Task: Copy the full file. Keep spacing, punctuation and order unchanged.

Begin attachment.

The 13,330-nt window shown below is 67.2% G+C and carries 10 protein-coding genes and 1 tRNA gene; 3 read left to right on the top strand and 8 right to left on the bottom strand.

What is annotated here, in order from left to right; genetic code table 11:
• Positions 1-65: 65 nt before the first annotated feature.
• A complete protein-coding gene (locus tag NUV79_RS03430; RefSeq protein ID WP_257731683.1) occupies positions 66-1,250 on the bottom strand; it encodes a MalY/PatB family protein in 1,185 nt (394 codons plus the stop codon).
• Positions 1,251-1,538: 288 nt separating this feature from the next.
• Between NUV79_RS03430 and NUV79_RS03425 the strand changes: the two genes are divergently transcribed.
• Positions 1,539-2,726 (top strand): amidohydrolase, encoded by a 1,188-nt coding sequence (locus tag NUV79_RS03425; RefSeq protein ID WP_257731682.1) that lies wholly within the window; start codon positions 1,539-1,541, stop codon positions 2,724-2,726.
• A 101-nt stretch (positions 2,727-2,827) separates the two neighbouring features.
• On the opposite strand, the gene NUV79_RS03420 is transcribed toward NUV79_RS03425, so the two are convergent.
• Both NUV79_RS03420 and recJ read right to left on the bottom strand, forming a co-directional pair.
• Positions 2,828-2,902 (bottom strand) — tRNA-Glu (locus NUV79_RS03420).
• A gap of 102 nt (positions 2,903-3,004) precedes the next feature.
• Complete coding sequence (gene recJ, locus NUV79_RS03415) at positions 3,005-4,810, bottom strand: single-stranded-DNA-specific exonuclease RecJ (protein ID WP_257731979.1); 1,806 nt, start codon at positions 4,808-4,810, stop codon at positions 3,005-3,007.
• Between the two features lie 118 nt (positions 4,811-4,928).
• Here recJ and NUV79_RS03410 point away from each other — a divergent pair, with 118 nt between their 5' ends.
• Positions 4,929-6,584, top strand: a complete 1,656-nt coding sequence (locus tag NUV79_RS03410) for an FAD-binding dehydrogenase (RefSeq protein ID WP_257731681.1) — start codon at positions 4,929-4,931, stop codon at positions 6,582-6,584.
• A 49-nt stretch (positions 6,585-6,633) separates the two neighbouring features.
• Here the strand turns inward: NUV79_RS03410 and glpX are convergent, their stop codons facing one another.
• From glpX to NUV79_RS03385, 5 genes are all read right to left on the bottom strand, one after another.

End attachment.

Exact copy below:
The 13,330-nt window shown below is 67.2% G+C and carries 10 protein-coding genes and 1 tRNA gene; 3 read left to right on the top strand and 8 right to left on the bottom strand.

What is annotated here, in order from left to right; genetic code table 11:
• Positions 1-65: 65 nt before the first annotated feature.
• A complete protein-coding gene (locus tag NUV79_RS03430; RefSeq protein ID WP_257731683.1) occupies positions 66-1,250 on the bottom strand; it encodes a MalY/PatB family protein in 1,185 nt (394 codons plus the stop codon).
• Positions 1,251-1,538: 288 nt separating this feature from the next.
• Between NUV79_RS03430 and NUV79_RS03425 the strand changes: the two genes are divergently transcribed.
• Positions 1,539-2,726 (top strand): amidohydrolase, encoded by a 1,188-nt coding sequence (locus tag NUV79_RS03425; RefSeq protein ID WP_257731682.1) that lies wholly within the window; start codon positions 1,539-1,541, stop codon positions 2,724-2,726.
• A 101-nt stretch (positions 2,727-2,827) separates the two neighbouring features.
• On the opposite strand, the gene NUV79_RS03420 is transcribed toward NUV79_RS03425, so the two are convergent.
• Both NUV79_RS03420 and recJ read right to left on the bottom strand, forming a co-directional pair.
• Positions 2,828-2,902 (bottom strand) — tRNA-Glu (locus NUV79_RS03420).
• A gap of 102 nt (positions 2,903-3,004) precedes the next feature.
• Complete coding sequence (gene recJ, locus NUV79_RS03415) at positions 3,005-4,810, bottom strand: single-stranded-DNA-specific exonuclease RecJ (protein ID WP_257731979.1); 1,806 nt, start codon at positions 4,808-4,810, stop codon at positions 3,005-3,007.
• Between the two features lie 118 nt (positions 4,811-4,928).
• Here recJ and NUV79_RS03410 point away from each other — a divergent pair, with 118 nt between their 5' ends.
• Positions 4,929-6,584, top strand: a complete 1,656-nt coding sequence (locus tag NUV79_RS03410) for an FAD-binding dehydrogenase (RefSeq protein ID WP_257731681.1) — start codon at positions 4,929-4,931, stop codon at positions 6,582-6,584.
• A 49-nt stretch (positions 6,585-6,633) separates the two neighbouring features.
• Here the strand turns inward: NUV79_RS03410 and glpX are convergent, their stop codons facing one another.
• From glpX to NUV79_RS03385, 5 genes are all read right to left on the bottom strand, one after another.